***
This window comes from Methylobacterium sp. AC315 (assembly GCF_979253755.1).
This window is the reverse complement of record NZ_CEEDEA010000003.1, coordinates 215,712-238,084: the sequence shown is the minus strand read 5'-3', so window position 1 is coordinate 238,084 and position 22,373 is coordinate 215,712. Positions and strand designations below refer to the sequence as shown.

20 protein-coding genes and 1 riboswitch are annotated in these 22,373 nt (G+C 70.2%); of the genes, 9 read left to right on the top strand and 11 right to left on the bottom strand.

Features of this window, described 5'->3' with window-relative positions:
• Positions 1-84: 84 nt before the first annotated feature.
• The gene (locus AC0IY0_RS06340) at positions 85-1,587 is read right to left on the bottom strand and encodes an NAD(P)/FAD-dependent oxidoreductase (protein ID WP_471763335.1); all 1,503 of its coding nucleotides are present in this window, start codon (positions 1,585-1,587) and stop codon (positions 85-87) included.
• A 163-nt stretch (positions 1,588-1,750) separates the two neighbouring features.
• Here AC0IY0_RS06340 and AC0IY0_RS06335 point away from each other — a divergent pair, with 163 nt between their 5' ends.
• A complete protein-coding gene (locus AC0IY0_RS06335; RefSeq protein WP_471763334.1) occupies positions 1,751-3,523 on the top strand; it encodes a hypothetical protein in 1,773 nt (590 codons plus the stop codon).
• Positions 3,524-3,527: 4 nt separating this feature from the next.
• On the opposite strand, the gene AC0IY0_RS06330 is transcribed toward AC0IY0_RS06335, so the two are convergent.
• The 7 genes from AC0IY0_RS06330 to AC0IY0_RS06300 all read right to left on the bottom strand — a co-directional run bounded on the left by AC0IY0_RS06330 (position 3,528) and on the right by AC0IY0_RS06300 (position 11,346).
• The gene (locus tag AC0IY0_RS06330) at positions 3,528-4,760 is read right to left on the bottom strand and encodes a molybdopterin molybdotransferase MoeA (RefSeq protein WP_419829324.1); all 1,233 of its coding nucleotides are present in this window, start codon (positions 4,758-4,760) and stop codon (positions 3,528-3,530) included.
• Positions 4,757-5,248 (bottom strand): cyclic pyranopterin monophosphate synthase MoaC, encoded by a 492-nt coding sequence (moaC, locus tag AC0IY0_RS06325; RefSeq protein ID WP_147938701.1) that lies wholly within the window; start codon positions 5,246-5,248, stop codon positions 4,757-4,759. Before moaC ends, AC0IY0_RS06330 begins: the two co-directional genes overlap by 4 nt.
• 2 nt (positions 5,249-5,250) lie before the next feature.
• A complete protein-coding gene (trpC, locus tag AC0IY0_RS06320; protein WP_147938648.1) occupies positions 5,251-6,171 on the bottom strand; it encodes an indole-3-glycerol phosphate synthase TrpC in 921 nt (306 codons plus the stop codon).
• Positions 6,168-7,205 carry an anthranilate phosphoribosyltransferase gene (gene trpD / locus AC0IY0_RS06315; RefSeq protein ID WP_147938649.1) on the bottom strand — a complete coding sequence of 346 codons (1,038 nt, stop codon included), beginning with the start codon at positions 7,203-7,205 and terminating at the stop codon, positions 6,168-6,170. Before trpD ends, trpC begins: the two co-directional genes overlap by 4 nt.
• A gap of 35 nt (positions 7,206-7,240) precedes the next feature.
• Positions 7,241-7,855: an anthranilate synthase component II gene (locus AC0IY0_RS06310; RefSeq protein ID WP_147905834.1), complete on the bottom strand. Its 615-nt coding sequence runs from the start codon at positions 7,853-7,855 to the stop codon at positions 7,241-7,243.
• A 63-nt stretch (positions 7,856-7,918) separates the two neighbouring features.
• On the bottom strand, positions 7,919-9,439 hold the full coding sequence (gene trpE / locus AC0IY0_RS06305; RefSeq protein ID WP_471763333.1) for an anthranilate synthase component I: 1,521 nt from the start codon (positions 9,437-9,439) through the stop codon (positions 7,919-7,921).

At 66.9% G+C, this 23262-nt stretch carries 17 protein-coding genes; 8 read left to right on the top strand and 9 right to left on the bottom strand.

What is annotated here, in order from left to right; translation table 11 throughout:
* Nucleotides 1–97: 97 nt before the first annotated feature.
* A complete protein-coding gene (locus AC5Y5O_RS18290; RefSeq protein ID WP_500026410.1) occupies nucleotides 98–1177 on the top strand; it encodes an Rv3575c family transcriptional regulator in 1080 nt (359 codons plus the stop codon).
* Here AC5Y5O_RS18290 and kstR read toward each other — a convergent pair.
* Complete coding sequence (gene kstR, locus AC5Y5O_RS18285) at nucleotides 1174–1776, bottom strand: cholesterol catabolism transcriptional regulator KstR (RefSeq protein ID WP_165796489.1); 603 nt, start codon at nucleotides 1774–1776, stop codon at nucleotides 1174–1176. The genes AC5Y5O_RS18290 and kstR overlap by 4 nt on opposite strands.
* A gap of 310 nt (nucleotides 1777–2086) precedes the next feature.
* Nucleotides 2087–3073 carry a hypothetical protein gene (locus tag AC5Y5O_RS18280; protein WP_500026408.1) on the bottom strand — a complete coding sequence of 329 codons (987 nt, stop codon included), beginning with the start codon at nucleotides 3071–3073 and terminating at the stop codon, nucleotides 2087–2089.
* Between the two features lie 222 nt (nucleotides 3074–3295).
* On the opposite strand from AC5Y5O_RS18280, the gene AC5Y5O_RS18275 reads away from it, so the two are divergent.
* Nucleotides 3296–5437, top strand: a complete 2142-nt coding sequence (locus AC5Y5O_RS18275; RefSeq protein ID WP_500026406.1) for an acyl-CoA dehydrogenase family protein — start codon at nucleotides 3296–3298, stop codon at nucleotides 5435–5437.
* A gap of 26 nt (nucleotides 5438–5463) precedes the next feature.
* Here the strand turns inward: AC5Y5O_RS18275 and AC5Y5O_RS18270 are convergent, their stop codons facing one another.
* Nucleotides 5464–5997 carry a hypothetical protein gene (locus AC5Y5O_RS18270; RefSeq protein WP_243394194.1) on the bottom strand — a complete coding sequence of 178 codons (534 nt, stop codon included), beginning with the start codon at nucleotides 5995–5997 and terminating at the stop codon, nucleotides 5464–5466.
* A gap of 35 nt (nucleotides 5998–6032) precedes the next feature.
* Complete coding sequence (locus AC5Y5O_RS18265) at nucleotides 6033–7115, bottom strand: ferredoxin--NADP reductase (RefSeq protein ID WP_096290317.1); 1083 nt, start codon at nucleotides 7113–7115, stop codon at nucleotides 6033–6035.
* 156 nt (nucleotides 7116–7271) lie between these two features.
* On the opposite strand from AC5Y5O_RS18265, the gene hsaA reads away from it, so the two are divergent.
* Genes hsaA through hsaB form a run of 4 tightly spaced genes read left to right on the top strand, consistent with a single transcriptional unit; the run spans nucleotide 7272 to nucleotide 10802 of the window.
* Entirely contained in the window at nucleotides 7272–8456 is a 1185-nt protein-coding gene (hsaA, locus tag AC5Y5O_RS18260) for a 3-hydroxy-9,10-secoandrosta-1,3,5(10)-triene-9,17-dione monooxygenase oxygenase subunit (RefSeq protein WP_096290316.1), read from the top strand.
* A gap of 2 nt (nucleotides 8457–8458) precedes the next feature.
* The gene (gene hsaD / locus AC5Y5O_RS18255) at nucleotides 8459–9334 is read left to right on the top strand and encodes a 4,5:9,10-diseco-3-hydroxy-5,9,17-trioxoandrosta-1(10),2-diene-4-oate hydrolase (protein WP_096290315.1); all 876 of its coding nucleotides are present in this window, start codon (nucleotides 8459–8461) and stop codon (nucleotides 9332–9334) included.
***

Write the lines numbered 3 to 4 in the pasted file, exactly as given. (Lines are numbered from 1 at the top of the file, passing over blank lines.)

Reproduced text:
20 protein-coding genes and 1 riboswitch are annotated in these 22,373 nt (G+C 70.2%); of the genes, 9 read left to right on the top strand and 11 right to left on the bottom strand.

Features of this window, described 5'->3' with window-relative positions: